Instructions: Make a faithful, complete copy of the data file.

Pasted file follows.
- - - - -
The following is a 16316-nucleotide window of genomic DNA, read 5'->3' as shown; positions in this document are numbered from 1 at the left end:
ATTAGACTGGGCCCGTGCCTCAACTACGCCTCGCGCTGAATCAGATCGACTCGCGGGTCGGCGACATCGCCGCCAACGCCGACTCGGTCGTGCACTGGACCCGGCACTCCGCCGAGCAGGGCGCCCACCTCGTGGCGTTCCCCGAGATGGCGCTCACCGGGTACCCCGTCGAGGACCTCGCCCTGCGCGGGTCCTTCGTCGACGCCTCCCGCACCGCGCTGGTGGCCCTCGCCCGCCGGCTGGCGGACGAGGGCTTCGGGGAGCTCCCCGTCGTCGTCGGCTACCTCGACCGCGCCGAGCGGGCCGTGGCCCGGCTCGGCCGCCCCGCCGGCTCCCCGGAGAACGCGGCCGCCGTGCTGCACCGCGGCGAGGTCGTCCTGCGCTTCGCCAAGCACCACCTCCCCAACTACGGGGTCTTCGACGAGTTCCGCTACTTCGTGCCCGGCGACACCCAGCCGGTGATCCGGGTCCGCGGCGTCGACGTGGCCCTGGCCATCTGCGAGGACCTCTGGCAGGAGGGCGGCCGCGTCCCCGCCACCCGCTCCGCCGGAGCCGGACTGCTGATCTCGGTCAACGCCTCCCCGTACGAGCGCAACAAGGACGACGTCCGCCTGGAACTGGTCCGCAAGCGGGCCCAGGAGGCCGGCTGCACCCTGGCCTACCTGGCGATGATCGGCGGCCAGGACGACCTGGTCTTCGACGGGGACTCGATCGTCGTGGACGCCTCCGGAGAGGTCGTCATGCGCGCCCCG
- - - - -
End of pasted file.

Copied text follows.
The following is a 16316-nucleotide window of genomic DNA, read 5'->3' as shown; positions in this document are numbered from 1 at the left end:
ATTAGACTGGGCCCGTGCCTCAACTACGCCTCGCGCTGAATCAGATCGACTCGCGGGTCGGCGACATCGCCGCCAACGCCGACTCGGTCGTGCACTGGACCCGGCACTCCGCCGAGCAGGGCGCCCACCTCGTGGCGTTCCCCGAGATGGCGCTCACCGGGTACCCCGTCGAGGACCTCGCCCTGCGCGGGTCCTTCGTCGACGCCTCCCGCACCGCGCTGGTGGCCCTCGCCCGCCGGCTGGCGGACGAGGGCTTCGGGGAGCTCCCCGTCGTCGTCGGCTACCTCGACCGCGCCGAGCGGGCCGTGGCCCGGCTCGGCCGCCCCGCCGGCTCCCCGGAGAACGCGGCCGCCGTGCTGCACCGCGGCGAGGTCGTCCTGCGCTTCGCCAAGCACCACCTCCCCAACTACGGGGTCTTCGACGAGTTCCGCTACTTCGTGCCCGGCGACACCCAGCCGGTGATCCGGGTCCGCGGCGTCGACGTGGCCCTGGCCATCTGCGAGGACCTCTGGCAGGAGGGCGGCCGCGTCCCCGCCACCCGCTCCGCCGGAGCCGGACTGCTGATCTCGGTCAACGCCTCCCCGTACGAGCGCAACAAGGACGACGTCCGCCTGGAACTGGTCCGCAAGCGGGCCCAGGAGGCCGGCTGCACCCTGGCCTACCTGGCGATGATCGGCGGCCAGGACGACCTGGTCTTCGACGGGGACTCGATCGTCGTGGACGCCTCCGGAGAGGTCGTCATGCGCGCCCCG